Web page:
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Jonathan Gibbs

Jonathan Gibbs reviews books for The Independent and elsewhere. His novel Randall, about the contemporary art world and the fate of the YBAs, is published by Galley Beggar Press. He blogs on this aspect of his writing at tinycamels.wordpress.com

Friday Book Design Blog: Nairn’s London

All book design – like all craft, all art – is a shuttling negotiation between tradition and experiment, the way it was and the way it might be. As a result, it might sometimes seem as if this blog is fixated with the retro mode in design, with books that look more than a little like books used to be, in the ‘good old days’.

Twilight of the Eastern Gods, by Ismail Kadare, trans. David Bellos -

Ismail Kadare made his name as a forceful example of how to function as a writer under late communism. He trod a delicate line between censorship and lies by critiquing the Stalinism of Enver Hoxha's Albania through fable, allegory and historical transposition, sometimes throwing the dictator a bone, and escaping dissident status by virtue of his international success.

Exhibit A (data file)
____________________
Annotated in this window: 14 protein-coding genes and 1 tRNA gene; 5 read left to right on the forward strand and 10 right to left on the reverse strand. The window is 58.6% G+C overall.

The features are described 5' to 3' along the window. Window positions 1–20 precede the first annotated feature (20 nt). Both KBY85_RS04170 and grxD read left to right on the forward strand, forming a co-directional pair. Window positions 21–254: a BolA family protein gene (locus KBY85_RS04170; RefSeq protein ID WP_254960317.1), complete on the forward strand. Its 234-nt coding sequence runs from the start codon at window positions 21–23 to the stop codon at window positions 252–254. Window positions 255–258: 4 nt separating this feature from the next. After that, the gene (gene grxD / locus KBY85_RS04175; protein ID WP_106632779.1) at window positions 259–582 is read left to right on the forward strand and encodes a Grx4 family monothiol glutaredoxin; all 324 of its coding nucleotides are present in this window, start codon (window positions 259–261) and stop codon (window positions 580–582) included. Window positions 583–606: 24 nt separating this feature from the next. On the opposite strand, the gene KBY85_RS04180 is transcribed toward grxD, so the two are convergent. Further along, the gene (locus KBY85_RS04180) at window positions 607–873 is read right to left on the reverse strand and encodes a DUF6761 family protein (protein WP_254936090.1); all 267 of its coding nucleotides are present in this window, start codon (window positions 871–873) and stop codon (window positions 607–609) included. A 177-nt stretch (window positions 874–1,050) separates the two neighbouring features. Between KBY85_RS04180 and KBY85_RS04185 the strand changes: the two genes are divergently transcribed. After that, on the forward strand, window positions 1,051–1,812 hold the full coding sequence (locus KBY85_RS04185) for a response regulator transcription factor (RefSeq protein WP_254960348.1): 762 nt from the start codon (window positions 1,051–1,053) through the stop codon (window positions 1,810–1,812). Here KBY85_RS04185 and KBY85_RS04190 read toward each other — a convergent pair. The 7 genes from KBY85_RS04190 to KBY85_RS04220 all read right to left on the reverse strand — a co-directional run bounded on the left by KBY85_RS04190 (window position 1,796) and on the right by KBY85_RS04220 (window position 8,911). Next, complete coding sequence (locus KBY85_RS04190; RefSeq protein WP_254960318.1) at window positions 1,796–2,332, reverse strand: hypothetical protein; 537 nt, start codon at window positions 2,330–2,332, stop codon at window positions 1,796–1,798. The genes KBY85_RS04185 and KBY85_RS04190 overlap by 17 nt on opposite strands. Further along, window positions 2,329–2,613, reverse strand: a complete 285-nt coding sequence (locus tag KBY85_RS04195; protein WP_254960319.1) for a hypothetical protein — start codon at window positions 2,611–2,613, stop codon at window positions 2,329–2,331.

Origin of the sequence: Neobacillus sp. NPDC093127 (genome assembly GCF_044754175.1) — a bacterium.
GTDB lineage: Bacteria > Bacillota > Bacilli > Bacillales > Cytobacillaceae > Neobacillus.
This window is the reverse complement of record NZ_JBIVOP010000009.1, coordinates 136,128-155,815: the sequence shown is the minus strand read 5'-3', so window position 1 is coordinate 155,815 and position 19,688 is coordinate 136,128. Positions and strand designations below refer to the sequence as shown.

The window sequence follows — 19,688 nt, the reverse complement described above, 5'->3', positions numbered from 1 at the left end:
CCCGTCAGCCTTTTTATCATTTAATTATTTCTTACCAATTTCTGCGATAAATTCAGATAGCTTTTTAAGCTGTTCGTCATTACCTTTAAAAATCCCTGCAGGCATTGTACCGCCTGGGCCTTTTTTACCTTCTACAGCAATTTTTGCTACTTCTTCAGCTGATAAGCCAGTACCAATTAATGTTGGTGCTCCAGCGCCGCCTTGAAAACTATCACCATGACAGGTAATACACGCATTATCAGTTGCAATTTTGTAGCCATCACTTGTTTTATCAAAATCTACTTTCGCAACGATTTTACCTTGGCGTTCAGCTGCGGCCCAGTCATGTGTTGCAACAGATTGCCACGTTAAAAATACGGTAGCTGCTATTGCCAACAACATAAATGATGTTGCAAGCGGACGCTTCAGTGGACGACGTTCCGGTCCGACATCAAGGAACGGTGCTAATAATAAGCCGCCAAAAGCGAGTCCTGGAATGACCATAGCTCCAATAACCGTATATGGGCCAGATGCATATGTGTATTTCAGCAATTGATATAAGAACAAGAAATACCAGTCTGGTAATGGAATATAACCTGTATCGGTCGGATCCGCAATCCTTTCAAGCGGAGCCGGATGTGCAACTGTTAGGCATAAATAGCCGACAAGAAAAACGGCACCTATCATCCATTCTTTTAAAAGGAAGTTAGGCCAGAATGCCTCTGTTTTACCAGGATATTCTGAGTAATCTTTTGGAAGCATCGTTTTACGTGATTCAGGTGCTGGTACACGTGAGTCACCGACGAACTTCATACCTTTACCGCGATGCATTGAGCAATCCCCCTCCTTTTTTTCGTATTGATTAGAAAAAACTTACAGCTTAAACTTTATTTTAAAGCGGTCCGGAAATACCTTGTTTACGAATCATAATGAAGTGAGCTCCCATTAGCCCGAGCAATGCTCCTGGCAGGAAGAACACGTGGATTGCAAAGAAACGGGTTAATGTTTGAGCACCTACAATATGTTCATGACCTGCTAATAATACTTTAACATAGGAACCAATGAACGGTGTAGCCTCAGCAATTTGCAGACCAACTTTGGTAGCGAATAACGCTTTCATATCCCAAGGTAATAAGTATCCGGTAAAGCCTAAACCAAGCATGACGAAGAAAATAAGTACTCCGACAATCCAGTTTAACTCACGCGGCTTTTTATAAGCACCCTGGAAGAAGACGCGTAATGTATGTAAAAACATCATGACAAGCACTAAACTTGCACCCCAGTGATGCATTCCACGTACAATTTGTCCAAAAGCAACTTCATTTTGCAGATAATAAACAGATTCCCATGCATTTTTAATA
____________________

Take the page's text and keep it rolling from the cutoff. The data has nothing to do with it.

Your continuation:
Iza's Ballad by Magda Szabo, trans. George Szirtes, book review: A

Madga Szabó was one of Hungary's pre-eminent novelists, suppressed during the Stalinist years, but hugely popular once the stranglehold of Socialist Realism had been relaxed in the late 1950s. Szabó is best known in translation for her 1987 novel The Door, which has now been followed with this, originally published in 1963 under the title Pilátus, which for the life of me I can't parse. Is it something to do with Pontius Pilate: washing your hands of guilt? Corrupt authority?

Never Any End to Paris by Enrique Vila-Matas, translated by Anne

Enrique Vila-Matas's newly translated novel begins quite badly, but by the end of it I was fully seduced by its self-portrait of the artist as a young writer undergoing an exemplary apprenticeship in Paris. Vila-Matas is a much-garlanded Spanish novelist, and his books are some of the most bookish around. They feature scribblers and publishers as characters, and abound in references to writers both well- and lesser-known.

Review: Secrecy, By Rupert Thomson

This hallucinatory historical novel brings 17th-century Florence to life – despite a macabre plot full of life-like figures and murder victims

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